It seemed like the Sharks needed works of art to beat John Gibson, and this Tomas Hertl goal was exactly that:

Meanwhile, it was a tough night for Martin Jones, whose lowest point came on a Brandon Montour tally (one that just can’t happen when the goalie at the other end is standing on his head):

Heading into this game, the Sharks boasted a “Who’s who” lineup, as Erik Karlsson adds staggering firepower to a lineup that already made the playoffs last season. On the other hand, injuries forced the Ducks to roll with a group that would elicit a “Who?” response from even most hardcore hockey fans.

It’s fitting, then, that a big move came when Max Comtois scored his first NHL goal in his first game, quieting “The Shark Tank” with a 1-0 goal just 49 seconds into the game.

To wade through choppy waters without the likes of Corey Perry, Ryan Kesler, and Ondrej Kase, the Ducks need “no-name” players to step up … but they’re still forced to rely on big names. Gibson delivered in an authoritative way, and so did other important Ducks. Anaheim received key three-point outputs from Rickard Rakell and Jakob Silfverberg, while Adam Henrique and Ryan Getzlaf came up big, too.

While there were plenty of flashes of the brilliance expected from Karlsson, it wasn’t the ideal first night in teal. The superb Swede suffered a -2 rating, only fired one shot on goal, and failed to generate a point while logging almost 27 minutes (26:48) in his Sharks debut.

The good news is that Sharks head coach Peter DeBoer is finding ways to get both of his star defensemen on the ice, as Brent Burns logged 25:18 in this one. Unfortunately, their presence didn’t pay big dividends on special teams; while the Ducks went 2-for-3 (albeit giving up Hertl’s shorthanded goal), the Sharks failed to convert on three opportunities.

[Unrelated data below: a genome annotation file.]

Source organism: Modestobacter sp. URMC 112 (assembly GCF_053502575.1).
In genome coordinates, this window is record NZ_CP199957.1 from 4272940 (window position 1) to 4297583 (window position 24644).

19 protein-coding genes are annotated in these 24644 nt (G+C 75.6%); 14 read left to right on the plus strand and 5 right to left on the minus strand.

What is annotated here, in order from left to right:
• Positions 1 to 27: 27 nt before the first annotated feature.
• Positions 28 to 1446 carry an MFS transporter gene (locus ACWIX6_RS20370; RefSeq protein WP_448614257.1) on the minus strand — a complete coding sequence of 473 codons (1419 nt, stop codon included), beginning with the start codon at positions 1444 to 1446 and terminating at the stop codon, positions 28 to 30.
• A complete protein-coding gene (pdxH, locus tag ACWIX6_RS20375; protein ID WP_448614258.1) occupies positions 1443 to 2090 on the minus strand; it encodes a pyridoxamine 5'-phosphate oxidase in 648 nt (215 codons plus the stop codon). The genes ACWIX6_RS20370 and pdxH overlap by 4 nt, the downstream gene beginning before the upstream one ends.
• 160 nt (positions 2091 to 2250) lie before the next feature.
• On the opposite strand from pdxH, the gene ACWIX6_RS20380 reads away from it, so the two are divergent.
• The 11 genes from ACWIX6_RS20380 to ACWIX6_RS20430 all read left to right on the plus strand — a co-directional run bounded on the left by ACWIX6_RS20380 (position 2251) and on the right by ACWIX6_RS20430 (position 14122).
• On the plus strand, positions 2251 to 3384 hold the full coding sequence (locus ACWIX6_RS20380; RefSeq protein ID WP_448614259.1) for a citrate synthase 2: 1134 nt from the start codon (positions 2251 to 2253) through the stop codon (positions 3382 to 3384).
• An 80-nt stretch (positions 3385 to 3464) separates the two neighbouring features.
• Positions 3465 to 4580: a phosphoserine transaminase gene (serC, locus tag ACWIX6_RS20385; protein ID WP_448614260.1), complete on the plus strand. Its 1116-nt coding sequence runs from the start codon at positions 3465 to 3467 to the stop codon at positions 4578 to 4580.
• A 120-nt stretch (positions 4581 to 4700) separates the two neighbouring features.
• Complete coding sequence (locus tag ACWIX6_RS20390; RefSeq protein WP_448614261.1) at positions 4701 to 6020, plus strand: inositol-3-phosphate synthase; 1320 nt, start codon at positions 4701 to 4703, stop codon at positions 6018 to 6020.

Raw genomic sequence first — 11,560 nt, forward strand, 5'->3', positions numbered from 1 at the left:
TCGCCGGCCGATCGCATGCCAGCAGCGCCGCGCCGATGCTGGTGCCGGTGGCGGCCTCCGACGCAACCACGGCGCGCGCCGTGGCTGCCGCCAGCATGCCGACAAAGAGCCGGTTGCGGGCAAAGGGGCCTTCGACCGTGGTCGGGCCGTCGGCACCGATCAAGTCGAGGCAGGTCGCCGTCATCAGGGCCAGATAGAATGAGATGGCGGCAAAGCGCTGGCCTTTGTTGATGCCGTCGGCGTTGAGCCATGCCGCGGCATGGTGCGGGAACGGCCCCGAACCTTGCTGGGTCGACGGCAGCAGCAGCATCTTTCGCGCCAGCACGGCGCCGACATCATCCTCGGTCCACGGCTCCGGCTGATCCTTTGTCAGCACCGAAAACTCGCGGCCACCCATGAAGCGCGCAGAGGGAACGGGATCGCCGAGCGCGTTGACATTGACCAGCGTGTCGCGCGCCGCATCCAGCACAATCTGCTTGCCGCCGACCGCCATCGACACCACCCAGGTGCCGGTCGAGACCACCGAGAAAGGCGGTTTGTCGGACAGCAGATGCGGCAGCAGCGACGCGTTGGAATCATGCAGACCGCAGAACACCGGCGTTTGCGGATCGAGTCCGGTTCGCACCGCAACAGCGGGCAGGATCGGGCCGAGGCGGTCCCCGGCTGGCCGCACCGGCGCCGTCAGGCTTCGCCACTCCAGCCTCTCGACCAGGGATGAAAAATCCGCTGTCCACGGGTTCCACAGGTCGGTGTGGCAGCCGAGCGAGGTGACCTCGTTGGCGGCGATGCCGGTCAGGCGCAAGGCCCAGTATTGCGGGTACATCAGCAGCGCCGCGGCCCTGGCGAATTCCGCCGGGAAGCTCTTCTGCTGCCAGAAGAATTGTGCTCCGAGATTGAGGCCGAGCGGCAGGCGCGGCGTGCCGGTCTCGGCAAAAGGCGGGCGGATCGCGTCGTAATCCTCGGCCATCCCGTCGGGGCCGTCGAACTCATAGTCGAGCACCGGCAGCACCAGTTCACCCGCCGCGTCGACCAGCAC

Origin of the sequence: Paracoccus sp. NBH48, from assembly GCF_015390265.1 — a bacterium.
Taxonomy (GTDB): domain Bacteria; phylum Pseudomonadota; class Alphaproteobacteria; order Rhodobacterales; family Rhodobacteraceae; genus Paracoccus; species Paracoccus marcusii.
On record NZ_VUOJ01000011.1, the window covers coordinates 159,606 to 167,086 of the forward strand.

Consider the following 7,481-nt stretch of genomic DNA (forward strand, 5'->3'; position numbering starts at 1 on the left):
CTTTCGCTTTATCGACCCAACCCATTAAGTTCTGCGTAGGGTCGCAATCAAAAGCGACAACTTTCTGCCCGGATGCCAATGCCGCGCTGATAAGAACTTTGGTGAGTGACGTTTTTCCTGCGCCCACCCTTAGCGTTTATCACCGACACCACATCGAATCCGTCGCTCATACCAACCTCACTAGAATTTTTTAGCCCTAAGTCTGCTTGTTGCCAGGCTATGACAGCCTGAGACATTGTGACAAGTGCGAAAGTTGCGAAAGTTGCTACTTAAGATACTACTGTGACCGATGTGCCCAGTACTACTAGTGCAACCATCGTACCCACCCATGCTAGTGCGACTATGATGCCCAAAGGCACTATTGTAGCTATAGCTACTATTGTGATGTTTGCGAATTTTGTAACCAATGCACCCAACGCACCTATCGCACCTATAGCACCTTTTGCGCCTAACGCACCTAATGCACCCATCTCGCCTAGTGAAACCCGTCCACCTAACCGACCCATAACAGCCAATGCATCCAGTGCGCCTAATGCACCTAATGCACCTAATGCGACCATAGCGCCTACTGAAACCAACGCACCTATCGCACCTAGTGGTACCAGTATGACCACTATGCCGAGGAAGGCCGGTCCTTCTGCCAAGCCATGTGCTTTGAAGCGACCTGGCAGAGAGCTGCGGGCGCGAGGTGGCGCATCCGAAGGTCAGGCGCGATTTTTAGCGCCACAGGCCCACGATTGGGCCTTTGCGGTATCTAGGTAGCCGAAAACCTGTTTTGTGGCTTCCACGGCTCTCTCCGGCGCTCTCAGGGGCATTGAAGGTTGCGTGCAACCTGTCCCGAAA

Again, San Jose still generally dominated the flow of play and puck possession, even if they didn’t have much to show for it on the scoreboard.

It’s just one game, yet if nothing else, it’s a real confidence-booster for a Ducks team that will need to be plucky to overcome this early stretch of injuries. Gibson and their healthy top guys are the key there, and for at least one night, that was enough against a potential juggernaut (or megalodon?) in the Sharks.

James O’Brien is a writer for Pro Hockey Talk on NBC Sports. Drop him a line at phtblog@nbcsports.com or follow him on Twitter @cyclelikesedins.

 

WATCH LIVE: Sharks, Ducks meet on Wednesday Night Hockey

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The first night of NBC’s coverage of the 2018-19 NHL season ends with the San Jose Sharks vs. the Anaheim Ducks at 10:30 p.m. ET.

PROJECTED LINEUPS

SHARKS
Timo MeierJoe ThorntonJoe Pavelski
Tomas HertlLogan CoutureKevin Labanc
Evander KaneAntti SuomelaJoonas Donskoi
Marcus SorensenBarclay GoodrowMelker Karlsson

Marc-Edouard VlasicErik Karlsson
Joakim RyanBrent Burns
Brenden DillonJustin Braun

Starting goalie: Martin Jones

[WATCH LIVE: 10:30 p.m. ET, NBCSN; live stream here]

DUCKS
Rickard RakellRyan GetzlafTroy Terry
Max ComtoisAdam HenriqueJakob Silfverberg
Andrew Cogliano – Sam Steel – Pontus Aberg
Ben Street – Carter Rowney – Kiefer Sherwood

Cam FowlerJosh Manson
Hampus LindholmBrandon Montour
Marcus PetterssonLuke Schenn

Starting goalie: John Gibson

MORE: Your 2018-19 NHL on NBC TV schedule